Pride House to host gay sports matches during Olympics
Football, running and bowling all offered during gay London 2012 event, as well as debate on fighting homophobia in sport
From football to bowling, Olympic gay event Pride House will be celebrating London 2012 with a smorgasboard of sports activities and tournaments.
The free LGBT festival for athletes, spectators, tourists, families and friends, has announced a number of sports contests and games as part of its programme of events at CA House in Limehouse Basin Marina, London, from 3 to 7 August.
One of the highlights include a seven-a-side soccer match hosted by gay club Phoenix FC in Mile End on 5 August, a five kilometer run in the Docklands area on 9 August and a ten-pin bowling match in Elephant and Castle on 10 August.
Leviathen Hendricks, president and founder of London’s Phoenix FC, said: ‘When I learned that a Pride House would be open, I knew that Phoenix FC should be a part of it.
‘We’re a club that’s focused on the growing LGBT population in east London, the home of the 2012 Olympics. Thanks to our sponsors, we’re able to offer a great 7-a-side event, and we look forward to plenty of visitors ready to join in the fun, which will continue in the evening with a party back at CA House.’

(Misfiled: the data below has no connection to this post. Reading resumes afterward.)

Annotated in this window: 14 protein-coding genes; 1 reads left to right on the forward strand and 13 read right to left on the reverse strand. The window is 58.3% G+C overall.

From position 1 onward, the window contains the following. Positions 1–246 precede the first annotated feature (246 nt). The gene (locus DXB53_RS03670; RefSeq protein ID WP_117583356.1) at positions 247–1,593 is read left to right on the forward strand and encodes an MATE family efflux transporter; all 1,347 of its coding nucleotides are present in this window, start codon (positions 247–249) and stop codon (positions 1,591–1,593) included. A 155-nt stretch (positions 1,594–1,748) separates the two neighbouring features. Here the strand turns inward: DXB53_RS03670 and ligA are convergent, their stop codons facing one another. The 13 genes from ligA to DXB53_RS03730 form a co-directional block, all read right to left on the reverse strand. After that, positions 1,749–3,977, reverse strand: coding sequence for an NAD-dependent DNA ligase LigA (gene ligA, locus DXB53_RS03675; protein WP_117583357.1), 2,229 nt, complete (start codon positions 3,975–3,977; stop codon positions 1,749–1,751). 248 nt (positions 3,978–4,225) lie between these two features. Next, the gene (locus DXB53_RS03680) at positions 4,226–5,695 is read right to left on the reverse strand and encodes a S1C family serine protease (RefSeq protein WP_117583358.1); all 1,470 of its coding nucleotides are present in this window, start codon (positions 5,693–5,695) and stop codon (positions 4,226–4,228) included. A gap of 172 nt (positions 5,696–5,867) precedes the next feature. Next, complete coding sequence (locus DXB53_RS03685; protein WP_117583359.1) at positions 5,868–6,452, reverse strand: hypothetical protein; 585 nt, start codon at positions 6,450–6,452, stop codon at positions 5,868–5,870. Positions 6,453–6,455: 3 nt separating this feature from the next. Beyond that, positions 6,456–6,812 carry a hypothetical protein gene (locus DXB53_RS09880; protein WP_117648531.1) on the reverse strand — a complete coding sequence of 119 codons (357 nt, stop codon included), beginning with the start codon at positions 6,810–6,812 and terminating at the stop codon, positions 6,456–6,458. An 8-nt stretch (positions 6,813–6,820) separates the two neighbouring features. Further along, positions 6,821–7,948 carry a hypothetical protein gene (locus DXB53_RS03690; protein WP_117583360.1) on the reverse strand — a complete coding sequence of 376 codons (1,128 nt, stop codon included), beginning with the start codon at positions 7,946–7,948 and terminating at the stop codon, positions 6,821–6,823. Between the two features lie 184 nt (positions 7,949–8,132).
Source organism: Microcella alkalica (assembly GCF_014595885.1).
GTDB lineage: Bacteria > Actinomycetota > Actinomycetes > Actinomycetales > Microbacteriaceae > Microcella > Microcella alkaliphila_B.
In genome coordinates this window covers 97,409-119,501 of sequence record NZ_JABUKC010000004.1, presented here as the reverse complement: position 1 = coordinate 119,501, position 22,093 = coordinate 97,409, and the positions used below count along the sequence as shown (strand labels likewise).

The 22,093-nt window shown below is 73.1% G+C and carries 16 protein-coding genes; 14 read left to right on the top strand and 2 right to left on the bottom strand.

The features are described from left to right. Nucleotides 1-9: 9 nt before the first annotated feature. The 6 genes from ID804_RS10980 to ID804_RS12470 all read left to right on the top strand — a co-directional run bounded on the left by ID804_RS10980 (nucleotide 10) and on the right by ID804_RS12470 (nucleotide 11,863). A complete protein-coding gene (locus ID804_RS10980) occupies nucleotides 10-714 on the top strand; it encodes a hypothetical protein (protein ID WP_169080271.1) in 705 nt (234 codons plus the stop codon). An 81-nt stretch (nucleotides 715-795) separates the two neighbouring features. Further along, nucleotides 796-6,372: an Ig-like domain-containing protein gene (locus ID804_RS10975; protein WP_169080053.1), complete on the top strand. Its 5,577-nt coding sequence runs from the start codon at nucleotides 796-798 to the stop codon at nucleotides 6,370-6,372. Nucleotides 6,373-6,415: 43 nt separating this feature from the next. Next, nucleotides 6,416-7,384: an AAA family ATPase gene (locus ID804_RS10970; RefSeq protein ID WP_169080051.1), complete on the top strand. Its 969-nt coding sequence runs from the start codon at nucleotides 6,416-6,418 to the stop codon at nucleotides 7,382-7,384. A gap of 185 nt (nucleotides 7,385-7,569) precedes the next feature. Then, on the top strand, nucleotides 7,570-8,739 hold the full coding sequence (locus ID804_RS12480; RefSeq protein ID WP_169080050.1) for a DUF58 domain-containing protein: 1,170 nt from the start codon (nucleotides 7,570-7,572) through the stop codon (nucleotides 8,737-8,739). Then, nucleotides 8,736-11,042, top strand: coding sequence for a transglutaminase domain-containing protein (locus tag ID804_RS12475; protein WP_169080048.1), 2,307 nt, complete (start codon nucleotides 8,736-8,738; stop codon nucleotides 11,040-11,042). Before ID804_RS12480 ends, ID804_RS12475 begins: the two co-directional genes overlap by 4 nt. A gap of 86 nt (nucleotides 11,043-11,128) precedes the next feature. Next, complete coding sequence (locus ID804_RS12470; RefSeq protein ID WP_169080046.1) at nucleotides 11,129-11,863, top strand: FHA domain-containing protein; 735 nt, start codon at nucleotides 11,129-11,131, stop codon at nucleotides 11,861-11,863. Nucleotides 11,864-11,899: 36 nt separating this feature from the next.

As well as an exhibition celebrating LGBT sports pioneers, Pride House will be hosting an open meeting on tackling homophobia in the Olympics.
Gay rights activist Peter Tatchell and Jonathan Cooper and Mark Stephens of the Human Dignity Trust will join the debate at Pride House on 4 August from 11am to 2pm.
Paul Brummitt, secretary of Pride House partners the Gay and Lesbian International Sport Association (GLISA), said: ‘Many participants from more tolerant countries were shocked at how much security was needed [at Pride House] in Budapest to protect us against threats of homophobic violence.
‘In far too many countries, homophobia denies people access to sport or forces them to keep quiet about their sexuality. The London Olympics, a model of inclusion and diversity in the host committee, are an opportunity for a loud call to action.’
Peter Tatchell recently called on the International Olympic Committee to refuse participation in the games to countries that discriminate in sport.